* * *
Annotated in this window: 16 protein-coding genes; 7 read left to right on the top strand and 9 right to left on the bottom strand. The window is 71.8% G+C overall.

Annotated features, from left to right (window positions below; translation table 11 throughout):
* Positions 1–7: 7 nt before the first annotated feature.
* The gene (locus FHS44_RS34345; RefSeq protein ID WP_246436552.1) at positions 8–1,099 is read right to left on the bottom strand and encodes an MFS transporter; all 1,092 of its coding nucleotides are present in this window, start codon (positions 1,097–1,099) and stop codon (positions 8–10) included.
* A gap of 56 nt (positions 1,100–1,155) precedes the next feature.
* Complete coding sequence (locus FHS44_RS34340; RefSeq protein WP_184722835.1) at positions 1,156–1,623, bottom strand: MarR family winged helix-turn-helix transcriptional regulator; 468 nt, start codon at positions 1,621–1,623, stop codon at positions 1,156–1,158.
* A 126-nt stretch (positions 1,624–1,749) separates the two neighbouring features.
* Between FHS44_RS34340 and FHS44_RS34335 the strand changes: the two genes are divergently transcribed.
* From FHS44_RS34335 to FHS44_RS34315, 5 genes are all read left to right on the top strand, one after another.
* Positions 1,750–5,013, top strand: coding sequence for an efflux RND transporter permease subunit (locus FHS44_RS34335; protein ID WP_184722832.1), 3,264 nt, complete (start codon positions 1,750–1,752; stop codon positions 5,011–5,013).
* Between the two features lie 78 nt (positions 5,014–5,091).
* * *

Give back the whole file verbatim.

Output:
Annotated in this window: 16 protein-coding genes; 7 read left to right on the top strand and 9 right to left on the bottom strand. The window is 71.8% G+C overall.

Annotated features, from left to right (window positions below; translation table 11 throughout):
* Positions 1–7: 7 nt before the first annotated feature.
* The gene (locus FHS44_RS34345; RefSeq protein ID WP_246436552.1) at positions 8–1,099 is read right to left on the bottom strand and encodes an MFS transporter; all 1,092 of its coding nucleotides are present in this window, start codon (positions 1,097–1,099) and stop codon (positions 8–10) included.
* A gap of 56 nt (positions 1,100–1,155) precedes the next feature.
* Complete coding sequence (locus FHS44_RS34340; RefSeq protein WP_184722835.1) at positions 1,156–1,623, bottom strand: MarR family winged helix-turn-helix transcriptional regulator; 468 nt, start codon at positions 1,621–1,623, stop codon at positions 1,156–1,158.
* A 126-nt stretch (positions 1,624–1,749) separates the two neighbouring features.
* Between FHS44_RS34340 and FHS44_RS34335 the strand changes: the two genes are divergently transcribed.
* From FHS44_RS34335 to FHS44_RS34315, 5 genes are all read left to right on the top strand, one after another.
* Positions 1,750–5,013, top strand: coding sequence for an efflux RND transporter permease subunit (locus FHS44_RS34335; protein ID WP_184722832.1), 3,264 nt, complete (start codon positions 1,750–1,752; stop codon positions 5,011–5,013).
* Between the two features lie 78 nt (positions 5,014–5,091).